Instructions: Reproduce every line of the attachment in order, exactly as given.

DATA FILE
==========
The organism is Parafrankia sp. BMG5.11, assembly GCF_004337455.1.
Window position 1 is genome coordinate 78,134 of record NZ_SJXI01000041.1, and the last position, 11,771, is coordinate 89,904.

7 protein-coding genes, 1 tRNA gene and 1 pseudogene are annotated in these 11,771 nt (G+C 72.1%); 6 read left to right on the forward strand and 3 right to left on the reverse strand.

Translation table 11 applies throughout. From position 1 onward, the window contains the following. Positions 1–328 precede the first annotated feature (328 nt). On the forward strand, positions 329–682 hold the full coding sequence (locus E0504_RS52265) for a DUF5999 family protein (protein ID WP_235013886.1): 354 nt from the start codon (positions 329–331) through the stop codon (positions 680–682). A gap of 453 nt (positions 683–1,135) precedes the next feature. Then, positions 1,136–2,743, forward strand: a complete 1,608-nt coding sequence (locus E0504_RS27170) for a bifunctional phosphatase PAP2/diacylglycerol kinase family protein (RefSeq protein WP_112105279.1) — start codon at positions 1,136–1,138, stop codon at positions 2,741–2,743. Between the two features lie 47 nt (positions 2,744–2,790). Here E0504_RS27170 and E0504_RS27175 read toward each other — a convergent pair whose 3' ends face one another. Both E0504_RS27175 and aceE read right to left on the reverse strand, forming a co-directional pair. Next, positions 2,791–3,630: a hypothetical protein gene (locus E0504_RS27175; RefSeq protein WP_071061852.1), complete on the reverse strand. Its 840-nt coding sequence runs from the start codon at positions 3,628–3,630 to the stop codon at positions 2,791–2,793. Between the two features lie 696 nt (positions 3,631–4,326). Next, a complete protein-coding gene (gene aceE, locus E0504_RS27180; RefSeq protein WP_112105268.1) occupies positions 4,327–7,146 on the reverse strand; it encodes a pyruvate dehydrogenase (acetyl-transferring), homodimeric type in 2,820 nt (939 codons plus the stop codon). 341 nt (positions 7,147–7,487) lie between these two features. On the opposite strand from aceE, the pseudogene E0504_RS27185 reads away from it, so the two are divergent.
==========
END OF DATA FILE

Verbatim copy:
The organism is Parafrankia sp. BMG5.11, assembly GCF_004337455.1.
Window position 1 is genome coordinate 78,134 of record NZ_SJXI01000041.1, and the last position, 11,771, is coordinate 89,904.

7 protein-coding genes, 1 tRNA gene and 1 pseudogene are annotated in these 11,771 nt (G+C 72.1%); 6 read left to right on the forward strand and 3 right to left on the reverse strand.

Translation table 11 applies throughout. From position 1 onward, the window contains the following. Positions 1–328 precede the first annotated feature (328 nt). On the forward strand, positions 329–682 hold the full coding sequence (locus E0504_RS52265) for a DUF5999 family protein (protein ID WP_235013886.1): 354 nt from the start codon (positions 329–331) through the stop codon (positions 680–682). A gap of 453 nt (positions 683–1,135) precedes the next feature. Then, positions 1,136–2,743, forward strand: a complete 1,608-nt coding sequence (locus E0504_RS27170) for a bifunctional phosphatase PAP2/diacylglycerol kinase family protein (RefSeq protein WP_112105279.1) — start codon at positions 1,136–1,138, stop codon at positions 2,741–2,743. Between the two features lie 47 nt (positions 2,744–2,790). Here E0504_RS27170 and E0504_RS27175 read toward each other — a convergent pair whose 3' ends face one another. Both E0504_RS27175 and aceE read right to left on the reverse strand, forming a co-directional pair. Next, positions 2,791–3,630: a hypothetical protein gene (locus E0504_RS27175; RefSeq protein WP_071061852.1), complete on the reverse strand. Its 840-nt coding sequence runs from the start codon at positions 3,628–3,630 to the stop codon at positions 2,791–2,793. Between the two features lie 696 nt (positions 3,631–4,326). Next, a complete protein-coding gene (gene aceE, locus E0504_RS27180; RefSeq protein WP_112105268.1) occupies positions 4,327–7,146 on the reverse strand; it encodes a pyruvate dehydrogenase (acetyl-transferring), homodimeric type in 2,820 nt (939 codons plus the stop codon). 341 nt (positions 7,147–7,487) lie between these two features. On the opposite strand from aceE, the pseudogene E0504_RS27185 reads away from it, so the two are divergent.